When selling a property that hasn't always been your main residence, you need to be aware of Capital Gains Tax.
This is a tax you pay on the 'gains' made from the sale of said property and is important to take into consideration as it can affect your overall profits.
How to Work it Out
Your 'gain' is usually calculated by the amount you sold your property for, minus how much you bought the property for.
If the 'gain' is more than your annual tax exemption, you will be required to pay Capital Gains Tax at either 18% or 28% depending on your tax bracket.
Using the Market Value
There are occasions where you should use the market value of your second property to work out your 'gains.'
You should use the market values if the property was gifted by you, if you sold it for less than it was worth, if you inherited it or if you owned the property before 31 March 1982.
If you think you could use the market value to work out your gains, don't hesitate to get in contact with one of our offices and we can assist you.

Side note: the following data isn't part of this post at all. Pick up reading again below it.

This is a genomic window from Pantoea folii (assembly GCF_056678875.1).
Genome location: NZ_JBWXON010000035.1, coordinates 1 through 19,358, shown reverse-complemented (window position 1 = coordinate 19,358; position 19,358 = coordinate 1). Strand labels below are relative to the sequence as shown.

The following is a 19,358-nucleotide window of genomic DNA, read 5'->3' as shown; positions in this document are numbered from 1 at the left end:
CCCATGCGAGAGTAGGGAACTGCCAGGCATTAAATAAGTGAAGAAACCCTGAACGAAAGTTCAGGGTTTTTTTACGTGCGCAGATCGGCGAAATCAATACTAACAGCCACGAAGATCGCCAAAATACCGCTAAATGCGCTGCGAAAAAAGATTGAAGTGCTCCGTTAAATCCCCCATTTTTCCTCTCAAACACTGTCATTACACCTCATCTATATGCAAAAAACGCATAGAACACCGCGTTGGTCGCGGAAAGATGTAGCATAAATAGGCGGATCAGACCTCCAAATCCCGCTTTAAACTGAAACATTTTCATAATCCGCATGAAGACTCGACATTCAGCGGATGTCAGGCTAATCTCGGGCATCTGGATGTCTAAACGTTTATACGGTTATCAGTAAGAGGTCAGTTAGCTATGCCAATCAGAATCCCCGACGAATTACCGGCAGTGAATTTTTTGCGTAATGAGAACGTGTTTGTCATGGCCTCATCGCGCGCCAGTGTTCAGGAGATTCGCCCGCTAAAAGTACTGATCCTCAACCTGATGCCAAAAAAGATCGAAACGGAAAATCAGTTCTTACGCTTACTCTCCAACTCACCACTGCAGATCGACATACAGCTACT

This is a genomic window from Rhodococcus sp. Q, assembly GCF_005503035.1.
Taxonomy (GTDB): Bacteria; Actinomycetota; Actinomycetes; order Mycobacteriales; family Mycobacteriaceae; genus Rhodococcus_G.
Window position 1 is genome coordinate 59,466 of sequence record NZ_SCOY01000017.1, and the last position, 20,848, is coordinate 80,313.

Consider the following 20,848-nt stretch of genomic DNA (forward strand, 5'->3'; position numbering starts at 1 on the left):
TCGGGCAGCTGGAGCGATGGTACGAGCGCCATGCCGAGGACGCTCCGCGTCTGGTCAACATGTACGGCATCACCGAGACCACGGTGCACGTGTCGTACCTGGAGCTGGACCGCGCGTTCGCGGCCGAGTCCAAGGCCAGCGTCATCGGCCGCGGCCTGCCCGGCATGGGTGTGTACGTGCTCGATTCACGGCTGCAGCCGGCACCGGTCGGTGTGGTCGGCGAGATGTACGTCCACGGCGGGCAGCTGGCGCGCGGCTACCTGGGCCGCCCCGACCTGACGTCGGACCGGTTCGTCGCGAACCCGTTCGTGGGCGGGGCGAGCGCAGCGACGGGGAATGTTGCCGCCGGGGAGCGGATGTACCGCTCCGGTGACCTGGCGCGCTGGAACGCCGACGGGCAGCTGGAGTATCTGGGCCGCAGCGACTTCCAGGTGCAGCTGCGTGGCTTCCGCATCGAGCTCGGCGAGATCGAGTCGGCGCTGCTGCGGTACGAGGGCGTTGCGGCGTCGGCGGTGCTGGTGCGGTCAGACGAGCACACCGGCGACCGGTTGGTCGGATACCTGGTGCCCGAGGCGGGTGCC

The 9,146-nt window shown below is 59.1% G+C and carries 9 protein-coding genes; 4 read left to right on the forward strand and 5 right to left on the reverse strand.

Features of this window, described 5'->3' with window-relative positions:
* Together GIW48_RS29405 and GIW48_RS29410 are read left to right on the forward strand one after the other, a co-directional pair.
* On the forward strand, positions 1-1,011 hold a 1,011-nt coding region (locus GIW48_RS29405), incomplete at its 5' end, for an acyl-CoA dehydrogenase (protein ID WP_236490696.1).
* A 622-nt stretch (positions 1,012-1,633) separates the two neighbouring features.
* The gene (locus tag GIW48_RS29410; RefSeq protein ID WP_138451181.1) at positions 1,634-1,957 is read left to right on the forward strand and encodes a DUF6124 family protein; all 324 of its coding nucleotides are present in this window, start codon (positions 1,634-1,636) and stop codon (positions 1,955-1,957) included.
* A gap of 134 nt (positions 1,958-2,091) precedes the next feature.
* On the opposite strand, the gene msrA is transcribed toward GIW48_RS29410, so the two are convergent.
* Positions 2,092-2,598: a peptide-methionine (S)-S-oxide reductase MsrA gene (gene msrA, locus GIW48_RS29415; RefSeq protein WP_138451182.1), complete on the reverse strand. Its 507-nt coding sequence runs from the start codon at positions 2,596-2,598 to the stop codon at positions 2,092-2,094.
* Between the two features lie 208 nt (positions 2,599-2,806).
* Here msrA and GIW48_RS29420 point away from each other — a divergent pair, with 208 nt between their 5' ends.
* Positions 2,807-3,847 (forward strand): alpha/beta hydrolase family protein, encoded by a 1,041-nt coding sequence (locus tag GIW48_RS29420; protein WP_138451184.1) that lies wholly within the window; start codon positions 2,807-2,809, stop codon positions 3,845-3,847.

There are other rules for certain situations.
For example, if you jointly own a property, you will only need to work out the 'gains' for your share.
There are other rules if you live abroad, sell a lease, or are selling the property of someone who passed away.
Reporting the gain to HMRC
When you make a capital gain on UK residential property which results in a tax liability, the gain must be reported to HMRC within 60 days of completion, and the tax must be paid by the same deadline.
Need a Hand?
If you're looking to sell a property and want support in working out your 'gains,' please don't hesitate to get in contact with us.